Mailbox Your letters, photos, questions
Ann Purcell, Ettalong, NSW
DERYN THORPE SAYS There are a number of good turf alternatives you could consider for this situation. Creeping boobialla (Myoporum parvifolium, above right) is an extremely tough native plant that copes well with hot, dry, exposed conditions. A low, dense spreader that suppresses weeds, it features very fine, green leaves (there is also a purple-leafed form) and white or pink flowers that are attractive to birds and butterflies.
Equally tough in dry, sandy soils is Eremophila glabra ‘Roseworthy’, with its small bright-green leaves and pretty orange-red blooms that the birds love. ‘Blue Horizon’ is another low-growing, dense form of E. glabra and features attractive blue-green foliage with yellow tubular blooms in winter. There are a few prostrate grevilleas worth considering, and Grevillea ‘Poorinda Royal Mantle’ (above left) is probably the best of these. It’s a very dense groundcover with attractive toothed leaves, coppery-red new growth and red toothbrush flowers in spring. Adenanthos cuneatus ‘Coral Carpet’ is another native to check out. Its foliage is beautifully textured, and is reminiscent of coral. The new growth starts out red and then fades to green along the many stems, creating a remarkably colourful effect.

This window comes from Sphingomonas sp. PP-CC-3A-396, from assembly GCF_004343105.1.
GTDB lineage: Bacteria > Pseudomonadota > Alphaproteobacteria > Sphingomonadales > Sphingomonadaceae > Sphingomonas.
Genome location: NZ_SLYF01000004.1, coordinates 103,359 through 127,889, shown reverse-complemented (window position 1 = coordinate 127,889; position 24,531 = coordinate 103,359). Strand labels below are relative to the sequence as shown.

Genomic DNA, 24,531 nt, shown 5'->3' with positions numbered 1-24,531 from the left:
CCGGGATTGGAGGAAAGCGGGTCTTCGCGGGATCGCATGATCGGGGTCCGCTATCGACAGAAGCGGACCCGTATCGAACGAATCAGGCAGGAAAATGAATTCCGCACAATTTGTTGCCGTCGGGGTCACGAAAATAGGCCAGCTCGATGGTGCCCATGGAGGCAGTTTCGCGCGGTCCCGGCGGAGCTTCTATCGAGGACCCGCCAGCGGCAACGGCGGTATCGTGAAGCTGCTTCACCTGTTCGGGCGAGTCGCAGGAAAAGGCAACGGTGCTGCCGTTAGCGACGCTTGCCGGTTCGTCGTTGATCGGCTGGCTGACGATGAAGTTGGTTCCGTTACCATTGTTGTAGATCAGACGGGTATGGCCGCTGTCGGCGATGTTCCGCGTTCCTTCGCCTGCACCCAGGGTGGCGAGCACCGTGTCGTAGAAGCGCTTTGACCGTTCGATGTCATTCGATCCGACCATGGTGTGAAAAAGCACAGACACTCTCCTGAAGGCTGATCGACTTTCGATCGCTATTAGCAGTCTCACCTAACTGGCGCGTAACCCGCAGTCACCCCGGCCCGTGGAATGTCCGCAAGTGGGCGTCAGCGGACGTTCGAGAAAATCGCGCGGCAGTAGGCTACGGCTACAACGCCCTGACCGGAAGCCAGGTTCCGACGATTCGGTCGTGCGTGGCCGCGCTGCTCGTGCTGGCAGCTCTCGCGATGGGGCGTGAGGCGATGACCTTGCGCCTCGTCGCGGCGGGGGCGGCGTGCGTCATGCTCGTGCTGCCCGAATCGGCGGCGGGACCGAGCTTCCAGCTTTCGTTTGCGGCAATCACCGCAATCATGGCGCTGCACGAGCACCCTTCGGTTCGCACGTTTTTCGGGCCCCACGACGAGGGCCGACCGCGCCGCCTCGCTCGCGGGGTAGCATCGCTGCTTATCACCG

Do keep in mind, while these spreading alternatives are drought-hardy and pretty, they grow a little taller than your average strip of mown grass and only take minimal foot traffic. Good old turf is always the most reliable plant choice where people need to walk regularly, or, for a no-mowing option, you could create a permanent pathway of pavers or large stepping pads and surround them with one or more of the groundcovers suggested.
Also, while many councils are happy to have lawn substitutes on verges, most have regulations concerning the height of plants, and adequate and safe access for pedestrians, so follow this up with your local council before making any decisions.